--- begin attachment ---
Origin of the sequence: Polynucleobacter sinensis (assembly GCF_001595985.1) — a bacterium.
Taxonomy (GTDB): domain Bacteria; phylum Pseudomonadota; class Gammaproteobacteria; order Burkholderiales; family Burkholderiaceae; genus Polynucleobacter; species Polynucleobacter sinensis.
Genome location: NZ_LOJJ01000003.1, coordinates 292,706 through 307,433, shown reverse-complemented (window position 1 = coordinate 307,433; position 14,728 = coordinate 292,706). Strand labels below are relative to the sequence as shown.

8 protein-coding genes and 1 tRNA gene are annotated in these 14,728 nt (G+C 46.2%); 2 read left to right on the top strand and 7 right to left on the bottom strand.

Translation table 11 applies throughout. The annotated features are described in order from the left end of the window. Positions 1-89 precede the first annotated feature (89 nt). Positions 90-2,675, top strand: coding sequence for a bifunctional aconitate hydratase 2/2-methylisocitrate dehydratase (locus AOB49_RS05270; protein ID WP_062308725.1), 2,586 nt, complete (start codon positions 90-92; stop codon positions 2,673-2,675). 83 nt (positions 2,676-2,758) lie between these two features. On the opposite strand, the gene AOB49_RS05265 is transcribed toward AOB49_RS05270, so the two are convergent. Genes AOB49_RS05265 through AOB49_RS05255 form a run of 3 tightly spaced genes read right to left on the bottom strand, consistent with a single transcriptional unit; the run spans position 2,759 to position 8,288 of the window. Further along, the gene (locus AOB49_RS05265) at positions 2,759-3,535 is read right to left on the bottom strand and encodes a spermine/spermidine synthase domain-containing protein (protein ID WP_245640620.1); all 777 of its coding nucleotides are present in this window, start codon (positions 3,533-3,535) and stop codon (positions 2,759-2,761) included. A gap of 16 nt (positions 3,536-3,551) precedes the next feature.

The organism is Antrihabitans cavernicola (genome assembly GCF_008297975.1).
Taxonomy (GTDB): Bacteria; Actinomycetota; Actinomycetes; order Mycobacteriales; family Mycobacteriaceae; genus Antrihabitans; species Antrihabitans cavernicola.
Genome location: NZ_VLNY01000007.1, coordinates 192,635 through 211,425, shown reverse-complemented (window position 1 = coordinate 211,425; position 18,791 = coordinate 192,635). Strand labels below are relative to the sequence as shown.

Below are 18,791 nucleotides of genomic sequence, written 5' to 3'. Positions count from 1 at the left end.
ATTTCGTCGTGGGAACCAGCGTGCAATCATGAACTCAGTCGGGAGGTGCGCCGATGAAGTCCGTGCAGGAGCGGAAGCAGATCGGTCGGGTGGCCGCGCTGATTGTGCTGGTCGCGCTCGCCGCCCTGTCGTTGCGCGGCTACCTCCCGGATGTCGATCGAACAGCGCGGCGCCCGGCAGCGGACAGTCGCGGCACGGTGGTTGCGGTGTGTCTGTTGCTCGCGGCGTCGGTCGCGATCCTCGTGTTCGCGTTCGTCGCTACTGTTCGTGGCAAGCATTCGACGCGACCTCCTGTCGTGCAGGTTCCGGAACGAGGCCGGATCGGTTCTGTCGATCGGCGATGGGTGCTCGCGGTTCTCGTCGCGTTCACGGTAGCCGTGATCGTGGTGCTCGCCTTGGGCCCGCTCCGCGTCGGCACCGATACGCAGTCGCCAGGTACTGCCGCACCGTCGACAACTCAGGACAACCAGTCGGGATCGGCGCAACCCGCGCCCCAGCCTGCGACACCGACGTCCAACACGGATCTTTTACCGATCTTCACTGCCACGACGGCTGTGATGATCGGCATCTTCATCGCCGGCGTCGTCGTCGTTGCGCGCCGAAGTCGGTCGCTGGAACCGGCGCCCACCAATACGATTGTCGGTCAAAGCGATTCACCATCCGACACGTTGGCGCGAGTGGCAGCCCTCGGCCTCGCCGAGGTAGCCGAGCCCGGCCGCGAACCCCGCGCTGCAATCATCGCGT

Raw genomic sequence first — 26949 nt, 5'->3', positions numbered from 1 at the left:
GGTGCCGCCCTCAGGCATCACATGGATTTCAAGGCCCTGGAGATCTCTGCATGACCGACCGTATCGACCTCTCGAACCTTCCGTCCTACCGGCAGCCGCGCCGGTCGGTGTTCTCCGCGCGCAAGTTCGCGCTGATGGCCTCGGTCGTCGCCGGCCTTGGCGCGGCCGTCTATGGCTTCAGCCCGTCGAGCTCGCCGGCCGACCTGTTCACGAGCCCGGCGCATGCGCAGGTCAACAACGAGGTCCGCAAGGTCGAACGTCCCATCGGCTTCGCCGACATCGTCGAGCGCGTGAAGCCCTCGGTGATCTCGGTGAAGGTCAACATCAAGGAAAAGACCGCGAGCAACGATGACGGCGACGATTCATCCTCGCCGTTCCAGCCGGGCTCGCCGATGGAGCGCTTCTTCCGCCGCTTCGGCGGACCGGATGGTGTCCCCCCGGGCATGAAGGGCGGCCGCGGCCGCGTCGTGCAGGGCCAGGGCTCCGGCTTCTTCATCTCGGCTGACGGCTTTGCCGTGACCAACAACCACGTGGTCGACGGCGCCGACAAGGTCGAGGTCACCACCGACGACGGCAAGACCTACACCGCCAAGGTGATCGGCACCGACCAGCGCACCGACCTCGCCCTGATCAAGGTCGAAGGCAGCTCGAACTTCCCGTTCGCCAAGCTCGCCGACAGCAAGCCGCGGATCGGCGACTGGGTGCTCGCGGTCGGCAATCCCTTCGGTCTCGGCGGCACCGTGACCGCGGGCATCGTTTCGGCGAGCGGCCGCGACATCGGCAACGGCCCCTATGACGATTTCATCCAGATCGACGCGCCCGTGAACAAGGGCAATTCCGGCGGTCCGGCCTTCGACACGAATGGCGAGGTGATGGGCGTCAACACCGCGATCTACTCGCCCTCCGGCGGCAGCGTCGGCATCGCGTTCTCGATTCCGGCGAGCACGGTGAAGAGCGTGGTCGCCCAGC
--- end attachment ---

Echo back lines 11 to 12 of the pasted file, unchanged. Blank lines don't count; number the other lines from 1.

Raw genomic sequence first — 26949 nt, 5'->3', positions numbered from 1 at the left:
GGTGCCGCCCTCAGGCATCACATGGATTTCAAGGCCCTGGAGATCTCTGCATGACCGACCGTATCGACCTCTCGAACCTTCCGTCCTACCGGCAGCCGCGCCGGTCGGTGTTCTCCGCGCGCAAGTTCGCGCTGATGGCCTCGGTCGTCGCCGGCCTTGGCGCGGCCGTCTATGGCTTCAGCCCGTCGAGCTCGCCGGCCGACCTGTTCACGAGCCCGGCGCATGCGCAGGTCAACAACGAGGTCCGCAAGGTCGAACGTCCCATCGGCTTCGCCGACATCGTCGAGCGCGTGAAGCCCTCGGTGATCTCGGTGAAGGTCAACATCAAGGAAAAGACCGCGAGCAACGATGACGGCGACGATTCATCCTCGCCGTTCCAGCCGGGCTCGCCGATGGAGCGCTTCTTCCGCCGCTTCGGCGGACCGGATGGTGTCCCCCCGGGCATGAAGGGCGGCCGCGGCCGCGTCGTGCAGGGCCAGGGCTCCGGCTTCTTCATCTCGGCTGACGGCTTTGCCGTGACCAACAACCACGTGGTCGACGGCGCCGACAAGGTCGAGGTCACCACCGACGACGGCAAGACCTACACCGCCAAGGTGATCGGCACCGACCAGCGCACCGACCTCGCCCTGATCAAGGTCGAAGGCAGCTCGAACTTCCCGTTCGCCAAGCTCGCCGACAGCAAGCCGCGGATCGGCGACTGGGTGCTCGCGGTCGGCAATCCCTTCGGTCTCGGCGGCACCGTGACCGCGGGCATCGTTTCGGCGAGCGGCCGCGACATCGGCAACGGCCCCTATGACGATTTCATCCAGATCGACGCGCCCGTGAACAAGGGCAATTCCGGCGGTCCGGCCTTCGACACGAATGGCGAGGTGATGGGCGTCAACACCGCGATCTACTCGCCCTCCGGCGGCAGCGTCGGCATCGCGTTCTCGATTCCGGCGAGCACGGTGAAGAGCGTGGTCGCCCAGC